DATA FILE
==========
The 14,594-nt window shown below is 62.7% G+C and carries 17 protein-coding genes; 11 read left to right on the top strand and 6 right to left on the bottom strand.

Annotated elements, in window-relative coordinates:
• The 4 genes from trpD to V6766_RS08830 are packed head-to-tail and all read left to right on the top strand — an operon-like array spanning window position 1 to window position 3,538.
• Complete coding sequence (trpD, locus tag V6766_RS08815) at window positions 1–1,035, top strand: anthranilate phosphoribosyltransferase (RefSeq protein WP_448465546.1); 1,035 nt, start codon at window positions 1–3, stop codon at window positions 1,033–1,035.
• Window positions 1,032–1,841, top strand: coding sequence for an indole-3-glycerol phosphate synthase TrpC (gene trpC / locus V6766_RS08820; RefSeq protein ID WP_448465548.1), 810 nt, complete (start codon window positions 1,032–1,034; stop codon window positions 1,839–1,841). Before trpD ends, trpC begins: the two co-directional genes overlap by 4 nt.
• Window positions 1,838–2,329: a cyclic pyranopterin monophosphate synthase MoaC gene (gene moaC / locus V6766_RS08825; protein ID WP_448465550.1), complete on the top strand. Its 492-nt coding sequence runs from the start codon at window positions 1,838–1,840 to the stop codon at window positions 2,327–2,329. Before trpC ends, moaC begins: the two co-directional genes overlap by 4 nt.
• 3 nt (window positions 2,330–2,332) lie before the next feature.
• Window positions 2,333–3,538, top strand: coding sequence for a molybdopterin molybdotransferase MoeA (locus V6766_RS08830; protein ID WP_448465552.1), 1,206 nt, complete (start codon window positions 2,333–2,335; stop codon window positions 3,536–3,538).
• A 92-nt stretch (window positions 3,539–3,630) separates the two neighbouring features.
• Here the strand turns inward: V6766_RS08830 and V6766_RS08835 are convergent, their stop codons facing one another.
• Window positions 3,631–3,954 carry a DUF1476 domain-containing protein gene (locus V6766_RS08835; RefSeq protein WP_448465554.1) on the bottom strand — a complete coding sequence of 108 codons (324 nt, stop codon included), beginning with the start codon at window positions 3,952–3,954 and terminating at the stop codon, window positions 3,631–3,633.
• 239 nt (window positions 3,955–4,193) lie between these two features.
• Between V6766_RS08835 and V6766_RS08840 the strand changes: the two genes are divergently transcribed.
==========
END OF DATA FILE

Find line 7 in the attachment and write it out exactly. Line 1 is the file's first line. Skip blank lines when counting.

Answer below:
• 3 nt (window positions 2,330–2,332) lie before the next feature.